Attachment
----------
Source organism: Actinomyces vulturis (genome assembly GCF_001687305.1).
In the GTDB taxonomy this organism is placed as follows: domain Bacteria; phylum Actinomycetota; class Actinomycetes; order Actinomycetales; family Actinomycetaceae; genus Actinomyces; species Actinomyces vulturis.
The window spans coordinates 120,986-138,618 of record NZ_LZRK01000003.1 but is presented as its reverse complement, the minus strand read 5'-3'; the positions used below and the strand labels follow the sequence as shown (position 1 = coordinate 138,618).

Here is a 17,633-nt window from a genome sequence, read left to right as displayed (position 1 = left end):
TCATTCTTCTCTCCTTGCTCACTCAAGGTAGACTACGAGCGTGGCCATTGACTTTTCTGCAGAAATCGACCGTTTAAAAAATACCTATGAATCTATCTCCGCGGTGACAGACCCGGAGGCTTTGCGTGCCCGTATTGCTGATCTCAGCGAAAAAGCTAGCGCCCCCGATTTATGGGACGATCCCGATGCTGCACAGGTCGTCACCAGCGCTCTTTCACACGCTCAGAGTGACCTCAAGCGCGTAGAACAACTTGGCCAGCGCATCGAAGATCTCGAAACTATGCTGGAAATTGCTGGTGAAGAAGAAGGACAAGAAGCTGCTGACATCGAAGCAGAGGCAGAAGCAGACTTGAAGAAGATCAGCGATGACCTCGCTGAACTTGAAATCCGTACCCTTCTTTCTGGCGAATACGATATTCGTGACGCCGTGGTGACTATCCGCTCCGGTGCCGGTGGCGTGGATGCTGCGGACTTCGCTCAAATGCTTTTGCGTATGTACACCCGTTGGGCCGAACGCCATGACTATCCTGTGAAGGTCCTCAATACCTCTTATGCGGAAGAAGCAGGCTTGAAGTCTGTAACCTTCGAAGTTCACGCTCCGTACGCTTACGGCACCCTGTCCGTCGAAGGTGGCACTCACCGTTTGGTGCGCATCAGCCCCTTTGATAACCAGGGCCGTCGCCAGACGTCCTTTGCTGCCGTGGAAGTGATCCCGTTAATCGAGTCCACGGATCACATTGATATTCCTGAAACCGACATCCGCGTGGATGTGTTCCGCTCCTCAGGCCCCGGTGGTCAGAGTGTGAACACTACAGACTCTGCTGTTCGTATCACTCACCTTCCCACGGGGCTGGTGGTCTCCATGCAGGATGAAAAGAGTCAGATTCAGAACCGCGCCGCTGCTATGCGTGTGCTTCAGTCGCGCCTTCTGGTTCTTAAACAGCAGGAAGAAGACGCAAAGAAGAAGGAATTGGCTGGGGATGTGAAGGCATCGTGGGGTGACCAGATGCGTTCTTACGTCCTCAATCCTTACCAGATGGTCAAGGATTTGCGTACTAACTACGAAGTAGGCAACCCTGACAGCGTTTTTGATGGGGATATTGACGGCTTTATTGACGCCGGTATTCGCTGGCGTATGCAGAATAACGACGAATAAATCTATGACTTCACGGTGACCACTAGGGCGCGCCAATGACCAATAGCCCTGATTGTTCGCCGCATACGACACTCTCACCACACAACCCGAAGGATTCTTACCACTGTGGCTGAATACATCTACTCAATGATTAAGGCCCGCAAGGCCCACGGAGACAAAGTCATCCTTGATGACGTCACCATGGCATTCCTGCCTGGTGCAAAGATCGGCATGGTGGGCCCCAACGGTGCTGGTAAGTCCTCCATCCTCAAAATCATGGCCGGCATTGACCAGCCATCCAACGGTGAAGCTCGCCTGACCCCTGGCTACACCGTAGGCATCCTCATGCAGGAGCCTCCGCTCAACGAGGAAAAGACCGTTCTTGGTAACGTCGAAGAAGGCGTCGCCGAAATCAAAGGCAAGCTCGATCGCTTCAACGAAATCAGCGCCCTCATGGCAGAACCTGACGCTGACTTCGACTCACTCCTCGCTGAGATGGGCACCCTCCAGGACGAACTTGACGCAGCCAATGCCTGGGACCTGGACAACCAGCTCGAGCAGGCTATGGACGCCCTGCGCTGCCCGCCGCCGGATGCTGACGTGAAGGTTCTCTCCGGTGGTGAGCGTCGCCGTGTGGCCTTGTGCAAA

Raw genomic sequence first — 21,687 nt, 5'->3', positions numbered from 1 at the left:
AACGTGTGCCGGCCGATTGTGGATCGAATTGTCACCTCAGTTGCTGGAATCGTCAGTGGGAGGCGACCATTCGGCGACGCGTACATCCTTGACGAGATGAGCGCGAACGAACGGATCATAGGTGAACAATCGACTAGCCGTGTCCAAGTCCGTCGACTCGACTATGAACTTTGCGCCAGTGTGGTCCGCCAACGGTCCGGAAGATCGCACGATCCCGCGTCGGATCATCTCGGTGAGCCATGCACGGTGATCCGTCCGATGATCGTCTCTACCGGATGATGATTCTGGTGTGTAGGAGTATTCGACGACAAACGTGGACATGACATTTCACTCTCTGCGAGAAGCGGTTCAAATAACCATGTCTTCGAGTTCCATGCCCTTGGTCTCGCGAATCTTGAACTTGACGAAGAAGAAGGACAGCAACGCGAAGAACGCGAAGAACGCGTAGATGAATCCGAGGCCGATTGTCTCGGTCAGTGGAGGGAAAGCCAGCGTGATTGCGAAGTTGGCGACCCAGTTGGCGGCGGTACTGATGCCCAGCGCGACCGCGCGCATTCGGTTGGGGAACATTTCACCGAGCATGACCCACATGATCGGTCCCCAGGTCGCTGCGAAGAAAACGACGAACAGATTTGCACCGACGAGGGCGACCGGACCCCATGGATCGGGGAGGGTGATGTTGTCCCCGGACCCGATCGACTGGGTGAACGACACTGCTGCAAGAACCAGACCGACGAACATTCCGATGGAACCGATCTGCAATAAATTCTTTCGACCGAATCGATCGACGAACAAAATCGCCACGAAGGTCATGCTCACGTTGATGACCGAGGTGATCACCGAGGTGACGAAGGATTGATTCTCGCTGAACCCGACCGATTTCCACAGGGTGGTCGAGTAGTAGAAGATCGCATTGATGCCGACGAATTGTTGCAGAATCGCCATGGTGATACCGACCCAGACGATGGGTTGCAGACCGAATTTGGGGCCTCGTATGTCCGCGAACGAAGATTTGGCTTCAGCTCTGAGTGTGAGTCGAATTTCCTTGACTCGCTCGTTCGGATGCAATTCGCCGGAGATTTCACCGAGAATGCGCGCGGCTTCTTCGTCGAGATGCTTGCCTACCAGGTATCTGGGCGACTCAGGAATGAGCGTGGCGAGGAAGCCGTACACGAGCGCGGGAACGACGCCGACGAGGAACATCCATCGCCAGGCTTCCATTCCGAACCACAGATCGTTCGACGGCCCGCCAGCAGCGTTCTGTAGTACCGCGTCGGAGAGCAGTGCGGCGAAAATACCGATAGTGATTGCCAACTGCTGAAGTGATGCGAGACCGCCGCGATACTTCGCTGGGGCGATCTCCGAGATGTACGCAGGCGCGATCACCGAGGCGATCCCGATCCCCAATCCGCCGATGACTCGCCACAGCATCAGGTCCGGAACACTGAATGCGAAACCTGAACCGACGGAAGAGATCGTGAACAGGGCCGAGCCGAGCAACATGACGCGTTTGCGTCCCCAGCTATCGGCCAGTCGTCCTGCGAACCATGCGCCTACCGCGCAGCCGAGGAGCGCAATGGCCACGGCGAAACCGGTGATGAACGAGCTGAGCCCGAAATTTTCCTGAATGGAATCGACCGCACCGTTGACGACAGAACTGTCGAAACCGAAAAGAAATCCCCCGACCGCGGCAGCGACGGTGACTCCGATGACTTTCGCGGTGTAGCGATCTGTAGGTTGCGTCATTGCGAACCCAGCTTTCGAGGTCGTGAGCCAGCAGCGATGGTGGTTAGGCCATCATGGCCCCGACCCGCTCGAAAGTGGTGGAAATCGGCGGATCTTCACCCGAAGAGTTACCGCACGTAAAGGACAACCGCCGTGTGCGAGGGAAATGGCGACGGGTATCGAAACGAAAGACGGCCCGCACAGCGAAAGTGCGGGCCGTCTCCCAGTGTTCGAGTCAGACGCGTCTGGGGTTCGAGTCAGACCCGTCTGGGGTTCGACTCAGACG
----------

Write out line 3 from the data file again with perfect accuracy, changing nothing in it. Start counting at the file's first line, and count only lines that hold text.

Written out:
The window spans coordinates 120,986-138,618 of record NZ_LZRK01000003.1 but is presented as its reverse complement, the minus strand read 5'-3'; the positions used below and the strand labels follow the sequence as shown (position 1 = coordinate 138,618).